For him who would understand for himself the idea of Unity, which
she stresses is of prime importance, she says,
'The moment one lets it go [and, she says, it is most easy to do so when engaged in the many intricate aspects of the esoteric philosophy] the idea of SEPARATION supervenes, and the study loses its value.'
Bearing that in mind, the earnest student will be well advised to spend time reading the 'summaries' given in The Fundamentals of Esoteric Philosophy compiled by Ianthe Hoskins. These give a framework to the massive seed-thoughts which are to germinate and eventually to grow into a living picture of the vast territory for our exploration.
The idea of Unity is so to speak the lamp of illumination which enables us to penetrate the otherwise obscure and dark places of the mental images that begin to arise. The words 'darkness' and obscurity' are of course mere metaphors to describe areas of knowledge which have not yet come within our comprehension. The illumination of this area only comes as we quicken our faculties of inner perception and this we do by the processes of spiritual training which is a subject beyond the scope of this article.
As said above, the idea of unity is the key to these perceptions. This key, however, can only be exercised with meaning and significance during those periods of inward withdrawal that are induced by meditation. The quickening and unfolding of our inner faculties is of necessity a slow one. Our starting point does, of course, depend on any work on ourselves that we may have done in previous lives, but no attempt is without its effect and all effects are cumulative. As said in The Bhagavad Gîtâ by the Lord Sri Krishna, 'I will safeguard whatever he may achieve'.
The idea of Unity and the words of our scriptures all tell us of the only thing that is worth knowing, and this is the SELF. All this can, however, remain only an idea, a conception, something maybe we do not argue with but which may not, to begin with, have meaning in terms of our experience. This can make our study of the scriptures fruitless unless the words relate to some discoverable reality within ourselves.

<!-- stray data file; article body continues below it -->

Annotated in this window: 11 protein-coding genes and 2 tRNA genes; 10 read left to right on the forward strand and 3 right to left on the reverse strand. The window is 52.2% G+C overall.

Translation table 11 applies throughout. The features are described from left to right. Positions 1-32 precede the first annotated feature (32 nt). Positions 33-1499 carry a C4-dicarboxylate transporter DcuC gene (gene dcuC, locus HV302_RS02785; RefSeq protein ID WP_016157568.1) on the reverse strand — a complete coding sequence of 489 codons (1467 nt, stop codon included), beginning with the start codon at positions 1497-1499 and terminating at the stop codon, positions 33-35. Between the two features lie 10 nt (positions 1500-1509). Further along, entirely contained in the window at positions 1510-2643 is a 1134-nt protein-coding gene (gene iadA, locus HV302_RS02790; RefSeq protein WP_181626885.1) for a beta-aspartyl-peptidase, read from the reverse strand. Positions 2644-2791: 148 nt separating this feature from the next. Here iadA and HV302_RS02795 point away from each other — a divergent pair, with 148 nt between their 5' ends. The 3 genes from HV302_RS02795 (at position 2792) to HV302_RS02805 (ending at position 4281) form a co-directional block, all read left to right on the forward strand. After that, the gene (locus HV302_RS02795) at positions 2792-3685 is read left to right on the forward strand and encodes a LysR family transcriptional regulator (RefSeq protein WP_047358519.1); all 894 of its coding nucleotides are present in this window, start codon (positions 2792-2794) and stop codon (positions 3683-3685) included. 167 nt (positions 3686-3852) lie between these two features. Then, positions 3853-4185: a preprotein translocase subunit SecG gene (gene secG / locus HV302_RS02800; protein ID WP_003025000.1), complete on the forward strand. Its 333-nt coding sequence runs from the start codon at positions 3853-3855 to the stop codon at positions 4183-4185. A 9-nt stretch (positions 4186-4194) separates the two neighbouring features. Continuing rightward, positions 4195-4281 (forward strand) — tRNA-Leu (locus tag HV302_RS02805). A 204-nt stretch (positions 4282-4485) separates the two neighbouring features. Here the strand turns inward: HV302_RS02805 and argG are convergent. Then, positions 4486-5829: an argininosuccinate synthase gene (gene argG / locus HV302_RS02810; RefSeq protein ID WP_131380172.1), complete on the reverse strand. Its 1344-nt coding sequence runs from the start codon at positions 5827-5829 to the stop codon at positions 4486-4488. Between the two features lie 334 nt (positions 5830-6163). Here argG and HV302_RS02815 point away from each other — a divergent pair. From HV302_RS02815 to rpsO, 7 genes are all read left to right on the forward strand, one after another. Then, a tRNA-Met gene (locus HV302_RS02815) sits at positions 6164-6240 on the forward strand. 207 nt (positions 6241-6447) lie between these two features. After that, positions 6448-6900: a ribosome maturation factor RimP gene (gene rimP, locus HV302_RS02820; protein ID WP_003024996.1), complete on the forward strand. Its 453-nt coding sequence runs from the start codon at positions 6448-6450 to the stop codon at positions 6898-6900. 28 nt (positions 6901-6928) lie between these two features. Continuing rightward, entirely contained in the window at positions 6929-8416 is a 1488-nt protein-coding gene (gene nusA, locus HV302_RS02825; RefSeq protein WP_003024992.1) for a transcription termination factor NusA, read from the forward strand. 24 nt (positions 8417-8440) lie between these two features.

As students we will surely have come across instruction for our spiritual development and many methods of the attainment of Self-realization. Sooner or later we come to appreciate that unless we start to apply these instructions or adopt one of these methods and perseveringly see it through, everything will for us stay as it always has been, a matter of words, however inspiring. We learn that we must do something about it if that situation is to change. It is the experience of all persevering aspirants that there comes a time when consciousness suddenly changes. Our perspectives alter completely; a living seed has been sown. The seed relates to our consciousness. As the seed germinates, careful nurturing by way of suitable 'spiritual' mystical literature and by meditational practice begins to foster growth. The growth is slow but it is recognizable by an increase in understanding. Our perception deepens, realizations dawn and our instruction, and all so far we have gleaned by way of viable ideas, now have real meaning. One of these realizations is that all we have learned, if it is true, relates not only to external Nature but to ourselves, both our personal selves and our inner spiritual selves. That realization blossoms until the idea of Unity is seen as the final realization: ourself and the Self are one and the same. That one, that Unity is all that there is, including any Deity or Gods that there may be. We essentially are that All, and therefore, in very fact, the Theos of Theosophy. There is nothing else!